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THE MARKETPLACE OF PITY

Trinkets for the suffering are auctioned
In the marketplace of pity,
The most ancient grand bazaar-
A tear vile to collect the holy water
Which gives sight to the eye;
A tweet from the recent dead
Filled with remorse
For not having lived in joy;
Potions and palm readers
Psychoanalysts and orchids,
Psalms embroidered in silk
To be draped on the coffin;
For two bits more, old women
In black robes provide shrill sighs
And moans in medieval harmony.

This is our sacred offering to
The sick, crippled and scarred,
The homeless, the refugee,
The tortured and defiled,
The widow and the lover betrayed,
The aged whose bones break as twigs;

But when the pity turns inward,
This the soul despises most
Above all sorrows, this loneliness,
This currency of cowardice.

Every man I know harbors
A unique thumbprint of pity,
And I am no different,
Heading to the mall for some relief:
Credit cards not accepted. Cash only.

Editing stage: 

Comments

Eumolpus,

This one probably hits too close to home for many readers, but that's why its important for us to read it. People like to pretend they don't grieve, don't get lonely, don't feel other bad feelings or have bad thoughts, but we all do. What separates people is usually just how we react to these thoughts and feelings. Do we internalize and hurt ourselves, pretending the pain/badness isn't there (such as by shopping)? Do we externalize, blame others, and hurt them? Do we try to make it better by helping someone else so that what we go through seems a little more manageable? Or something else?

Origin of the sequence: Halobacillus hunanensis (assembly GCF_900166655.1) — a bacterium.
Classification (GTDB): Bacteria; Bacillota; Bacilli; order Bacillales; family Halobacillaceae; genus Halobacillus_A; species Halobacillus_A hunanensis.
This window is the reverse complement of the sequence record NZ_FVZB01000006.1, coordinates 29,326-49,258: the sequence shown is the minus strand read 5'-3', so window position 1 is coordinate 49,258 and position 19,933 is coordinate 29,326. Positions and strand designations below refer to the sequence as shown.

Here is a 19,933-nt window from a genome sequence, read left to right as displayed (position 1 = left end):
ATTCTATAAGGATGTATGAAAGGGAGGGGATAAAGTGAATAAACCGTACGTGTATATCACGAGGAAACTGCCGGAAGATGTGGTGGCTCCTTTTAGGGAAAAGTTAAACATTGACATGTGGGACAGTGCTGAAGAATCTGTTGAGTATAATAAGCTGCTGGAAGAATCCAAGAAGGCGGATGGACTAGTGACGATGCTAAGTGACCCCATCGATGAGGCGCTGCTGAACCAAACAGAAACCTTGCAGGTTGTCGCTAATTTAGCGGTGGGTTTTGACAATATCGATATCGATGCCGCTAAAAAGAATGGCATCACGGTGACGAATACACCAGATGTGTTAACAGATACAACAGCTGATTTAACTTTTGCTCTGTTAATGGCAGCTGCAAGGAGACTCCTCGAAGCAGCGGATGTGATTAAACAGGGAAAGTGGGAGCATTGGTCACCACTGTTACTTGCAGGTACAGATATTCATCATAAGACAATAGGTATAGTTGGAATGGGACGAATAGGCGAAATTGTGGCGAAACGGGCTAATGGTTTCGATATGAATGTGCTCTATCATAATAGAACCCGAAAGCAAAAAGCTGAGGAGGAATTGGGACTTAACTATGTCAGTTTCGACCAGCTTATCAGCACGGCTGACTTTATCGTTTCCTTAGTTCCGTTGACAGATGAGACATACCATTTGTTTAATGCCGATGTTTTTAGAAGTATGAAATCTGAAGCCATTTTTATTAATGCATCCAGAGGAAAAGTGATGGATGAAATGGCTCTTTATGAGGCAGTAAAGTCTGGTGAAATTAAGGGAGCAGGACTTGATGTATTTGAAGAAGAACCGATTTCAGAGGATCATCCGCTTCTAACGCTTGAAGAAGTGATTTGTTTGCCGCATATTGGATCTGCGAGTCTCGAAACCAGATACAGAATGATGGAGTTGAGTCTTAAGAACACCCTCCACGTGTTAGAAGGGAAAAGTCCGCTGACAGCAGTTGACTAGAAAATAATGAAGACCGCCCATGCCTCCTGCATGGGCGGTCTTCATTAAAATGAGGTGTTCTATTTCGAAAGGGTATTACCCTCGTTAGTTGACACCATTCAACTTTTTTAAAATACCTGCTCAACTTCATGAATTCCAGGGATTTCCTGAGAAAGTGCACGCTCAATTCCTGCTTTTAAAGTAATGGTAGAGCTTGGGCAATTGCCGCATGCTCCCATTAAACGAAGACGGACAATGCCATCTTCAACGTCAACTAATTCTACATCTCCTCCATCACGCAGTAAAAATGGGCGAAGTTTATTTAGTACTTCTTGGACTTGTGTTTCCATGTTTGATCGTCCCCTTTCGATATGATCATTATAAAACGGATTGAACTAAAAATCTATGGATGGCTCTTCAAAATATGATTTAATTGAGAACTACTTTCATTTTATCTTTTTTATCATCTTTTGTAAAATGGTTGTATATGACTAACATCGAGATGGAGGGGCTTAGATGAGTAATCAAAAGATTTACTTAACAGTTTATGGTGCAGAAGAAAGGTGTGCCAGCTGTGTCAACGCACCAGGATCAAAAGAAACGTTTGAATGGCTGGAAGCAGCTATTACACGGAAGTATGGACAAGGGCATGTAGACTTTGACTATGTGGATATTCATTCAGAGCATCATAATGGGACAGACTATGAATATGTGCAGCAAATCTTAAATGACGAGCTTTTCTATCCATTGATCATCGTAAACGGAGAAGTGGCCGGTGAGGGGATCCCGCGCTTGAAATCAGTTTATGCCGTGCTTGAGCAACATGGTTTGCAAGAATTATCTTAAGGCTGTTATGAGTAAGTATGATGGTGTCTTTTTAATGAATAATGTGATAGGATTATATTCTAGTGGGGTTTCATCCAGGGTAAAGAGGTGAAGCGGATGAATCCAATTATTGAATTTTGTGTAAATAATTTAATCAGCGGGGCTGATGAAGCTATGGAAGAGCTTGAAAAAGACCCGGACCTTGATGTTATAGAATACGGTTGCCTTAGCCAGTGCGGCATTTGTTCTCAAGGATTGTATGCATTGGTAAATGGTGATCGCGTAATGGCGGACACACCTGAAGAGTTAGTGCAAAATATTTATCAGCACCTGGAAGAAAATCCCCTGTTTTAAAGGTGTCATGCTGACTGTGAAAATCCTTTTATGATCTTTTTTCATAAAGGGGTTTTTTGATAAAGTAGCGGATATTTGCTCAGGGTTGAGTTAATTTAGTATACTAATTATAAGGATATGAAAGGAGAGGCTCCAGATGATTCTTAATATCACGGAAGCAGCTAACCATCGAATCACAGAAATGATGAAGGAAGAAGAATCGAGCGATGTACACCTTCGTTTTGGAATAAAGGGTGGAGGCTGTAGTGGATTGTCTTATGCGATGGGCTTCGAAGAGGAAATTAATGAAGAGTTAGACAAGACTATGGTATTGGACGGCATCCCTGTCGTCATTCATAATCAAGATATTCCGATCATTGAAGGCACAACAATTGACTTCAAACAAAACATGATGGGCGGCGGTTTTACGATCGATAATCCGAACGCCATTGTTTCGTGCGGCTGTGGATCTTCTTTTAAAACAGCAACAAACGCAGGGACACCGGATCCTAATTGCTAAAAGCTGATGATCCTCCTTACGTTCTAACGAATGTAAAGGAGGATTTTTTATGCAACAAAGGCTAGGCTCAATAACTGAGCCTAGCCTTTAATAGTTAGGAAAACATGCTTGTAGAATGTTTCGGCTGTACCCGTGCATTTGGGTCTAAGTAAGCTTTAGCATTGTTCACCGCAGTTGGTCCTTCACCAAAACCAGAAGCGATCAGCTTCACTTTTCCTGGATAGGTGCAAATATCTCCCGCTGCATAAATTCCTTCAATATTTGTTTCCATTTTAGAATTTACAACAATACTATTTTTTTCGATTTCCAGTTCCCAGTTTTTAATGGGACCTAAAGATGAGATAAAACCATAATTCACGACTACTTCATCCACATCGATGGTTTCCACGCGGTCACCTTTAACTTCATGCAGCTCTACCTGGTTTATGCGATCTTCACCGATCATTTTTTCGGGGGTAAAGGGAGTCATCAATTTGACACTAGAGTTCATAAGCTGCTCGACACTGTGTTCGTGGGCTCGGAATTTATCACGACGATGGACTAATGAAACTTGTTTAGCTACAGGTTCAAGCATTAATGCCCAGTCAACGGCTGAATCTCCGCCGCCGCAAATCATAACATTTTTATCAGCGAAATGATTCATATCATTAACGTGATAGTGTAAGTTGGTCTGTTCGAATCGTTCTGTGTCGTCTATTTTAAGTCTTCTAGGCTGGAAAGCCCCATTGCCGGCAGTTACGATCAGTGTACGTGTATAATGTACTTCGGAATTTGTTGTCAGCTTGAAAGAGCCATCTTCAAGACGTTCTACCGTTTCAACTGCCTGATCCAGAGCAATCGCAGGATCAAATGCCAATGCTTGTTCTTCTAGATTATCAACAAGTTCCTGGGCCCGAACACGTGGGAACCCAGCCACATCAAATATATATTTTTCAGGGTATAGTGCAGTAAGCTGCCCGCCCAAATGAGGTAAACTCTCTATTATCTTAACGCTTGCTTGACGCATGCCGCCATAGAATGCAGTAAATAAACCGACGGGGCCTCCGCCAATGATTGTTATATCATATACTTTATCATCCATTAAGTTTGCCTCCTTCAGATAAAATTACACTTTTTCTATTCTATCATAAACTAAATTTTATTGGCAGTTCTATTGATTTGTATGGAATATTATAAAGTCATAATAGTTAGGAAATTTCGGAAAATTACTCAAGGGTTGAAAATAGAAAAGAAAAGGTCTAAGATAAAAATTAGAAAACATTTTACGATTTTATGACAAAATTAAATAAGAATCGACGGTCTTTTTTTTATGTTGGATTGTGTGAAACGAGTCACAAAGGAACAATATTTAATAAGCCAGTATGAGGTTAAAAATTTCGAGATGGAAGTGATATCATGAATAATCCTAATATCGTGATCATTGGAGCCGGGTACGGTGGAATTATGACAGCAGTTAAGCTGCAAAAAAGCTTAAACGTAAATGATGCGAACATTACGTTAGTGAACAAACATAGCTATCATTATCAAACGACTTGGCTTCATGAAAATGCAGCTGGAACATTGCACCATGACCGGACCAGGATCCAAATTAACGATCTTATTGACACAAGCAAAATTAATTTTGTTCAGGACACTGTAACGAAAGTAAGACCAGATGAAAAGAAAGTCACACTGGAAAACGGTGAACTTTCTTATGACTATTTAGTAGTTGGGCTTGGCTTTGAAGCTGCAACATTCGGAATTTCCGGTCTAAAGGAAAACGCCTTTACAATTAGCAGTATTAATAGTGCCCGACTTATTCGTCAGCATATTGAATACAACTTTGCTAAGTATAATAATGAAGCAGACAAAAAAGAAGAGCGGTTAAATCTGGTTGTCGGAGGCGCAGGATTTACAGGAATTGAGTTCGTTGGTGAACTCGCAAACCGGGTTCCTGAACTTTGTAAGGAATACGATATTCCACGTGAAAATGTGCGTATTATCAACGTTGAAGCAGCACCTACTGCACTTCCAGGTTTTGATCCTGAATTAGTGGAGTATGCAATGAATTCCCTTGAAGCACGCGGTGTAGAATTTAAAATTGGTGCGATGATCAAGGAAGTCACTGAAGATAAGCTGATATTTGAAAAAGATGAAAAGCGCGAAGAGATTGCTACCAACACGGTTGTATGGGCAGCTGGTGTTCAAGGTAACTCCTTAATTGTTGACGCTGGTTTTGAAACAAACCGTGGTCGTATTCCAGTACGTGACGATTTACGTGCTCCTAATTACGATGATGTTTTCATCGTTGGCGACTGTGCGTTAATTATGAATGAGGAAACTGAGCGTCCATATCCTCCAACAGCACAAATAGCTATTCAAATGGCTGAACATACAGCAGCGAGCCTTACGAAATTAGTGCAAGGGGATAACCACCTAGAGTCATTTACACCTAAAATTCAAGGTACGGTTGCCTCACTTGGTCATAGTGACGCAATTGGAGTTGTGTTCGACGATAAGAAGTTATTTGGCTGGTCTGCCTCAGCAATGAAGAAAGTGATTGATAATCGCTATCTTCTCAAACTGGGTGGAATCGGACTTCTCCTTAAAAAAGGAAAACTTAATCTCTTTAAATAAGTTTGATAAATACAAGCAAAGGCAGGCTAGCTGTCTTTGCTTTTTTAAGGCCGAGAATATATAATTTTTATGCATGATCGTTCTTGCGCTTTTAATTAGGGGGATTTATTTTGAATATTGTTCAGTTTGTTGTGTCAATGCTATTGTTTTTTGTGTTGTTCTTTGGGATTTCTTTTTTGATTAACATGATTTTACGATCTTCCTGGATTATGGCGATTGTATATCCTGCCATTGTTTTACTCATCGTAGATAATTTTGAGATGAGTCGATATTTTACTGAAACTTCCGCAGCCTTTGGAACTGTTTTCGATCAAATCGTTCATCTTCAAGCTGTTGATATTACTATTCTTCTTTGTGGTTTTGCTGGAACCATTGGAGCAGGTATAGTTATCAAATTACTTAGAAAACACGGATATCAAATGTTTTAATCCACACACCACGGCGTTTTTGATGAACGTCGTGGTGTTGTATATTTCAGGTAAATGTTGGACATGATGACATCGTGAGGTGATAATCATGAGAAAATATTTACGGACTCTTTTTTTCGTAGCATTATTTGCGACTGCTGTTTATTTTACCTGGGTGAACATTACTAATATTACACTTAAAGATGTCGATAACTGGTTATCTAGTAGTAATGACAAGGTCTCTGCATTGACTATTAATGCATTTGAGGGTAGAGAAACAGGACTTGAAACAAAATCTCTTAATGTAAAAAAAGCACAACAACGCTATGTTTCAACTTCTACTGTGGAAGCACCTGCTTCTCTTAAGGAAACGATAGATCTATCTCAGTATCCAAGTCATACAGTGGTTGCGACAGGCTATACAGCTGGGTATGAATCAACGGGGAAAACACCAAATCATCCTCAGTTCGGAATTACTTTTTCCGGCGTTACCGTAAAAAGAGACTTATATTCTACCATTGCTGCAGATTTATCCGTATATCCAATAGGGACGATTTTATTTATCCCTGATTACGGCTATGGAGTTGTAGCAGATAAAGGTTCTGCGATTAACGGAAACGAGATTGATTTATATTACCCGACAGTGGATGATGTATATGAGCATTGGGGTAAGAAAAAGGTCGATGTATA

I appreciate the reference to (what I believe to be) keening. It's a fascinating cultural practice.

My tiniest of qualms is that is the use of "man" as the general term for people (last stanza) seems really outdated. The poem's theme is timeless, but that little bit sets it back for me. Maybe it just fits the meter of the poem if there is one, but it does alienate us women in a way.

Everything else is expertly crafted and full of evocative word choices and stunning images.

Kelsey

Advocates Coordinator

Critique, don't comment.

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Yes it is such a difficult subject if we take a good look at how we approach the suffering of others, and our own self suffering. I have not edited here, but in my own notebooks I did one change. The last line now reads "Cash and credit cards not accepted: barter only" That gives the "marketplace of pity" I imagine in my head a slightly different edge- That you have to bring stuff to trade, and opens up that emotion is on the table as a possible trade...
As a "man" I grouped my self among them. I considered "person" and "everyone" but stuck with that specific cast- a grown up male. In a cliche but nonetheless correct stereotype, men are not supposed to advertise their feelings, especially when it comes to pity for others or self pity. "Harbor" suggests the feelings are held in check, safe in their docks, and then expands to the